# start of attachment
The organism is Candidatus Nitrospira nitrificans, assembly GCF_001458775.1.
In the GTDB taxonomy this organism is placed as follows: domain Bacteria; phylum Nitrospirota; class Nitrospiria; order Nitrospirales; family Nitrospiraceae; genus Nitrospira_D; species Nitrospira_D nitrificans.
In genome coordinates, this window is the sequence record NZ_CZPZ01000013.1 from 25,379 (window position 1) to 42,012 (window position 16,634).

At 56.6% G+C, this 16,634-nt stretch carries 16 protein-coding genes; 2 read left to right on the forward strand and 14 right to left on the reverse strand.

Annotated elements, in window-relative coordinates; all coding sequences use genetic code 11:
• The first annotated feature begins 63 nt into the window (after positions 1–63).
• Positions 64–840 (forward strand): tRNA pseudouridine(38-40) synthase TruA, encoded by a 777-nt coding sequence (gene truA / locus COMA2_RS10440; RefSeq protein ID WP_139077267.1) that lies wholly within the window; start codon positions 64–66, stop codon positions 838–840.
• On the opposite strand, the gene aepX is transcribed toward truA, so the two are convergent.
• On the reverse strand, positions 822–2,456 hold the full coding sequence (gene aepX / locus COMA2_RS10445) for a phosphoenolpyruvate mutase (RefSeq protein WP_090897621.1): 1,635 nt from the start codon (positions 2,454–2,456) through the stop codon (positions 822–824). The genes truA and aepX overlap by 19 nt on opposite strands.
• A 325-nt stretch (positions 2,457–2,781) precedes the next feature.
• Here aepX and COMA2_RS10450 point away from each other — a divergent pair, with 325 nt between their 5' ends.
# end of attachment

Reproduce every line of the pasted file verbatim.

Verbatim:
The organism is Candidatus Nitrospira nitrificans, assembly GCF_001458775.1.
In the GTDB taxonomy this organism is placed as follows: domain Bacteria; phylum Nitrospirota; class Nitrospiria; order Nitrospirales; family Nitrospiraceae; genus Nitrospira_D; species Nitrospira_D nitrificans.
In genome coordinates, this window is the sequence record NZ_CZPZ01000013.1 from 25,379 (window position 1) to 42,012 (window position 16,634).

At 56.6% G+C, this 16,634-nt stretch carries 16 protein-coding genes; 2 read left to right on the forward strand and 14 right to left on the reverse strand.

Annotated elements, in window-relative coordinates; all coding sequences use genetic code 11:
• The first annotated feature begins 63 nt into the window (after positions 1–63).
• Positions 64–840 (forward strand): tRNA pseudouridine(38-40) synthase TruA, encoded by a 777-nt coding sequence (gene truA / locus COMA2_RS10440; RefSeq protein ID WP_139077267.1) that lies wholly within the window; start codon positions 64–66, stop codon positions 838–840.
• On the opposite strand, the gene aepX is transcribed toward truA, so the two are convergent.
• On the reverse strand, positions 822–2,456 hold the full coding sequence (gene aepX / locus COMA2_RS10445) for a phosphoenolpyruvate mutase (RefSeq protein WP_090897621.1): 1,635 nt from the start codon (positions 2,454–2,456) through the stop codon (positions 822–824). The genes truA and aepX overlap by 19 nt on opposite strands.
• A 325-nt stretch (positions 2,457–2,781) precedes the next feature.
• Here aepX and COMA2_RS10450 point away from each other — a divergent pair, with 325 nt between their 5' ends.